LONDON — The British TV personality Jeremy Clarkson published his Sunday column in the Sun tabloid, imagining Meghan, Duchess of Sussex, stripped naked and publicly humiliated before jeering crowds of Britons.
The Sun withdrew the column, which appears unprecedented. But the controversy continues. Parliament is now involved.
The wife of King Charles III, Camilla, the queen consort, has also been vacuumed into the controversy, as she hosted Clarkson at a palace luncheon a few days before the column ran (alongside Piers Morgan, another of Meghan’s arch-antagonists).
The Clarkson article read, “At night, I'm unable to sleep as I lie there, grinding my teeth and dreaming of the day when she [Meghan] is made to parade naked through the streets of every town in Britain while the crowds chant 'Shame!' and throw lumps of excrement at her,” adding “everyone who's my age thinks the same way.”
Clarkson said he hated Meghan — a biracial American actress, mother of two, podcaster, activist and wife to Harry — “on a cellular level.”
He compared Meghan to Nicola Sturgeon, the first minister of Scotland, who is seeking independence from England, and Rose West, a serial killer who, along with her husband, murdered 12 girls over a 20-year spree.
The column ran in one of the same tabloids accused of inciting hate and racism against the royal couple in the six-part Netflix documentary series “Harry & Meghan,” which has received mixed reviews here. Some sympathized with the Netflix narrative of an emotionally frozen, zero-sum royal family whose press teams assaulted each other behind the scenes; many others saw the couple as privileged whiners trading off their titles.
Clarkson’s critics suggested the jowly 62-year-old host of the “Top Gear” motoring TV series had a problem with women, and they found his nocturnal fantasies creepy, misogynistic and violent.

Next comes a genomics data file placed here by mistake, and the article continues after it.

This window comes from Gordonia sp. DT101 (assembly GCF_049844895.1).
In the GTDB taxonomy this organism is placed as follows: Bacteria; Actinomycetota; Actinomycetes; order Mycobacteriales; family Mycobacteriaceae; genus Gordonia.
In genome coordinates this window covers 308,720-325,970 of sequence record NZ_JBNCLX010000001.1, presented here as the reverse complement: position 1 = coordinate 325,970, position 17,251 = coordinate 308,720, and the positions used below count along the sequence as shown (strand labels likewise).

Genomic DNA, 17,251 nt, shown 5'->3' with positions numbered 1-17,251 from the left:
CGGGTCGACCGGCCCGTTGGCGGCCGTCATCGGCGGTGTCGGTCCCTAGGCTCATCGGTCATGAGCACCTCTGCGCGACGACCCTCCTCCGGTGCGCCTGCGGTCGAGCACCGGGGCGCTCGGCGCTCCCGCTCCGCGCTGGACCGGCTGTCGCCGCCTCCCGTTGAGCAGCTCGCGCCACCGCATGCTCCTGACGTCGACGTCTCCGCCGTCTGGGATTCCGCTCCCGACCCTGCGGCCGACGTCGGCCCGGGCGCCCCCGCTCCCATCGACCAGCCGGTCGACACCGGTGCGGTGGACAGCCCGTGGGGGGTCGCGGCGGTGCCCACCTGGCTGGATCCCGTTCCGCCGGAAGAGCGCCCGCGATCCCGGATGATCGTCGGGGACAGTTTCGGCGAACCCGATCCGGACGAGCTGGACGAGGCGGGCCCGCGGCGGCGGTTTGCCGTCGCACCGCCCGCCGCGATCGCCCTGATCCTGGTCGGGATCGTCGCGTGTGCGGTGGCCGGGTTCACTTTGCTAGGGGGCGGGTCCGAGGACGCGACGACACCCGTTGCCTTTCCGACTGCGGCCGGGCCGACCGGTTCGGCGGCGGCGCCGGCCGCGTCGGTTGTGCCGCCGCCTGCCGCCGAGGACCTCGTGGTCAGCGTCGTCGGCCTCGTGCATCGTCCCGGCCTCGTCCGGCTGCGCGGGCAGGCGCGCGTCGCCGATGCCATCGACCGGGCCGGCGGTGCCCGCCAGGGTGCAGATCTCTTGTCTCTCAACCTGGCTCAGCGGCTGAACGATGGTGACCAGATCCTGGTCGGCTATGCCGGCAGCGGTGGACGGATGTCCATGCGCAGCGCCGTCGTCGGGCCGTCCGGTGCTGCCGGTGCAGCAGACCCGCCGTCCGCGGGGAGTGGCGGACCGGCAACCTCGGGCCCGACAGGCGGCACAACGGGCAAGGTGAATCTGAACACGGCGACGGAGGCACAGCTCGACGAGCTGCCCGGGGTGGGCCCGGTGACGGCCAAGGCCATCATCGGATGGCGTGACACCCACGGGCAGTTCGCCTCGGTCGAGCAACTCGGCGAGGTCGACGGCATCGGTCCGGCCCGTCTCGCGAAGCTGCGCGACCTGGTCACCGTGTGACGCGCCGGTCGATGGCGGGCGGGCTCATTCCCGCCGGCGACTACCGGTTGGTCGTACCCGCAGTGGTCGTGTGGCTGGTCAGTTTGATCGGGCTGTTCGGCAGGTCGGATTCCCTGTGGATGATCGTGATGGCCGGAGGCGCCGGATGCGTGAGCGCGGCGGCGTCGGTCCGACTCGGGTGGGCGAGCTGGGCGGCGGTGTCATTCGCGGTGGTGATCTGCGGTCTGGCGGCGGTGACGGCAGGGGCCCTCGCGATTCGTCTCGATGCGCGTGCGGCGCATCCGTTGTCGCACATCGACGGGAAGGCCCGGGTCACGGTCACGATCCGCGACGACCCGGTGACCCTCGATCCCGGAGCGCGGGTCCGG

British Olympic medalist Kate Richardson-Walsh observed that Meghan “living rent free in Jeremy Clarkson’s head is going to have me sleeping easy tonight. The crumbling old white patriarchy is vile. Burn it all down.”
Emily Clarkson, the columnist’s daughter and an author, wrote on Instagram that she “stands against everything” her father wrote and called it a form of “online hatred.”
On Monday, Clarkson tweeted a tepid apology, writing, “Oh dear. I’ve rather put my foot in it. In a column I wrote about Meghan, I made a clumsy reference to a scene in Game of Thrones and this has gone down badly with a great many people. I’m horrified to have caused so much hurt and I shall be more careful in future.”
The “Game of Thrones” scene that Clarkson alluded to was one of the most harrowing in the series, showing the character Cersei Lannister with a shaved head and stripped naked as an atonement for her sins, forced to walk through the streets as angry crowds curse her and pelt her with trash.
Clarkson is no B-lister in Britain, as he might be in America, but a major celebrity — a household name and a popular game-show host who appears on political chats on BBC and ITV. His Twitter account has almost 8 million followers.
The blowback is big enough that more than 60 lawmakers in Parliament, from all parties, wrote a letter to the Sun’s editor, Victoria Newton, demanding an apology from the paper and that action be taken against Clarkson for creating “an unacceptable climate of hatred and violence.”
The lawmakers noted that Meghan “has faced multiple credible threats to her life, requiring the intervention of the Metropolitan Police” and that “hateful” articles like Clarkson’s “do not exist in a vacuum.”
Defending Clarkson was the former ITV “Good Morning Britain” broadcaster Piers Morgan, who left his show over his own Meghan blowout, when an on-air colleague accused him of obsessively trashing the duchess.
On Tuesday, Morgan tweeted, “Imagine if all those screaming with rage about Jeremy Clarkson felt the same protective anger towards those who’ve branded our Royal Family callous lying racist bullies – without producing any actual evidence for these cruel allegations?”
A columnist for the Daily Telegraph, Ross Clark, said Clarkson was wrong to apologize, but also wrong to imagine the duchess paraded naked through his streets, as it “fuels the couple’s grievance machine, which allows them to say: see what we mean about racist Britain hating Meghan?”